It's great to make a start to a new season of growing your own food. However, most crops are going to need some protection until the air and - just as importantly - the soil is warmer. So this month there's some windowsill sowing, a bit of planting, finishing off pruning and some timely maintenance before we all get very busy on our patch!
Home grown food
• Sow fast maturing salads! Early lettuce seed sown on the windowsill can be planted out later for those really early crops. Tom Thumb is a good tasty variety to grow.
• Mixed salad leaves can be sown directly into pots, troughs or upcycled containers. They can produce a fresh tasty harvest in 8-10 weeks or even less.
• Buy your seed potatoes and set them up to shoot this month. Early varieties such as ‘Rocket’ will benefit but later varieties will yield better too. Chitting encourages growth before it's warm enough to plant out. There are lots of varieties but if you've room for only one variety then grow ‘Charlotte’.
• Continue planting shallots but only plant onion sets if the soil is warm enough. However, you can sow onion seed now. All prefer soil that hasn’t been used to grow onions, leeks or shallots for several years before and also a well manured plot.
• Lots of other vegetables can be sown now. Sow turnips, lettuce, stump rooted carrots, early cabbage, cauliflower and spinach. These are best in trays on the windowsill but could be planted out later in February.
• If you didn’t do it earlier, cover a patch of cultivated soil with a sheet of clear polythene. This will trap in the sun's heat so that you can get going with earlier sowing outside.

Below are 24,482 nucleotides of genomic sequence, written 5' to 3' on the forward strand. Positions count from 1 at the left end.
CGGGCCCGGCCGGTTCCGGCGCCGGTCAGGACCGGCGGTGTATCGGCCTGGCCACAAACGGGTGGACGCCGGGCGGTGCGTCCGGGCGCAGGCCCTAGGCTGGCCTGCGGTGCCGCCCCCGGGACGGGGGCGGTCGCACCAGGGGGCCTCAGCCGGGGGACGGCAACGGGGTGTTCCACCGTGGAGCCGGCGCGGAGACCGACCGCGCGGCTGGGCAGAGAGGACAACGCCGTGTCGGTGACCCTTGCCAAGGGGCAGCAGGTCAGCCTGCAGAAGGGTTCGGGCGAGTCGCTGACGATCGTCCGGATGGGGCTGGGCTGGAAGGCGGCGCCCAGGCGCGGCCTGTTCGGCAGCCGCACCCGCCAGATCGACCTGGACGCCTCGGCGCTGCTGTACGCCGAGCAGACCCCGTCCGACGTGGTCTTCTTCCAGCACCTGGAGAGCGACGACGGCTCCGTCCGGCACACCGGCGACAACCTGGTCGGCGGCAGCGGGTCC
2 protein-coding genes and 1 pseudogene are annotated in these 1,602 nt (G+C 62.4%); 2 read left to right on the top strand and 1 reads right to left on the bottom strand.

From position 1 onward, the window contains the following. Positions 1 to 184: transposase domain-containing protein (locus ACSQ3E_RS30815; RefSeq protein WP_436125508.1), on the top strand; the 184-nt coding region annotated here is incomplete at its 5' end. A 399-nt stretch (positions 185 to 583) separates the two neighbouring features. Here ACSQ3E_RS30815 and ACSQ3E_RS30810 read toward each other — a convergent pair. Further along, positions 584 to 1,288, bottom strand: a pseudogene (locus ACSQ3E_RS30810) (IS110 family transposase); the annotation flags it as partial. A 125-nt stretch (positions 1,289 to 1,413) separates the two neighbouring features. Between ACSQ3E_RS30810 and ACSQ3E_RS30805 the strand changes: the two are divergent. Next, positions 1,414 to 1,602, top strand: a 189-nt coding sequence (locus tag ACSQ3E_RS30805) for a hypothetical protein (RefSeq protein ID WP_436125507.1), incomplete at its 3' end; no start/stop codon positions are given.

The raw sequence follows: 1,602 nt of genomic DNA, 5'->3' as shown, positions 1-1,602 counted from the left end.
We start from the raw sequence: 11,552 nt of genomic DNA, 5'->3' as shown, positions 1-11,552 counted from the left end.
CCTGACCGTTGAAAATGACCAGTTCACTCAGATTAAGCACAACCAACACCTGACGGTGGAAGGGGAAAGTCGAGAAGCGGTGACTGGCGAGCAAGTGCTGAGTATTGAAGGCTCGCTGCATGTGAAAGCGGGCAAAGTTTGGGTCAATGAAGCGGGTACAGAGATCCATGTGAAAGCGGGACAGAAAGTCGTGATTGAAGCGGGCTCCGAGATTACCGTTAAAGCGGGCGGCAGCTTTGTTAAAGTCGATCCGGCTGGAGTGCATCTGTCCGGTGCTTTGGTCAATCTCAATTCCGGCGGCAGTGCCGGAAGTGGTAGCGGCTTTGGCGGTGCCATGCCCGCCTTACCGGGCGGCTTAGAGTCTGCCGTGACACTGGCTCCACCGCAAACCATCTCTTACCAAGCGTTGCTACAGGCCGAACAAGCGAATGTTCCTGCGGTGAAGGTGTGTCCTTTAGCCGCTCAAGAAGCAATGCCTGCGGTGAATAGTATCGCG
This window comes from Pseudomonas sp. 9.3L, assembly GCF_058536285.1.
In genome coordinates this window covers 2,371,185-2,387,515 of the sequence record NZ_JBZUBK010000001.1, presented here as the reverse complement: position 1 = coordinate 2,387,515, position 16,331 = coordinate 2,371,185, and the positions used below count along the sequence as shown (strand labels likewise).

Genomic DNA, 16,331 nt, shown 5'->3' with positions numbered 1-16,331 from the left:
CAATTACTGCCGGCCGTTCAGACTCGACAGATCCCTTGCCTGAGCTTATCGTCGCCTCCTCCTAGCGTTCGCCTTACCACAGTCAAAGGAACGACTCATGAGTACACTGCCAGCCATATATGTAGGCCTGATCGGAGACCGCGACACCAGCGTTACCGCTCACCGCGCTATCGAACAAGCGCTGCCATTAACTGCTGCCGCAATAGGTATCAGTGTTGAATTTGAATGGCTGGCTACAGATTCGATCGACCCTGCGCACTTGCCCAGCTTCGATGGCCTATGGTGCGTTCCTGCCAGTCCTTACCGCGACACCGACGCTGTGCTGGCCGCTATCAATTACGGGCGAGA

• You should be finishing apple and pear tree pruning this month. Remove damaged branches, branches that rub or are too close and any that are diseased. Aim to open the centre of a tree up to let more light and air into the tree. You'll get bigger and better coloured fruits that way.
• February is the last month when you can safely plant bare root trees, bushes and fruit canes. After this month it is better to plant potted or pot grown plants.
• Before the usual spring rush, paint fences and sheds and get other general maintenance jobs done. If plants are trained onto fences to be painted make certain that the paint you use is plant safe.
• Construct a cold frame to get early crops going. Later it can be used for ridge cucumbers, courgettes and other heat lovers.
• Go through your shed and remove any out of date and discontinued chemicals. Your Local Authority recycling centre should be able to help you dispose of them safely.
• If you still have some digging to do and your soil is a heavy clay type, dig in Vitax Clay Breaker. This flocculates the clay particles and improves the soil structure so that it is easier to cultivate it in future years.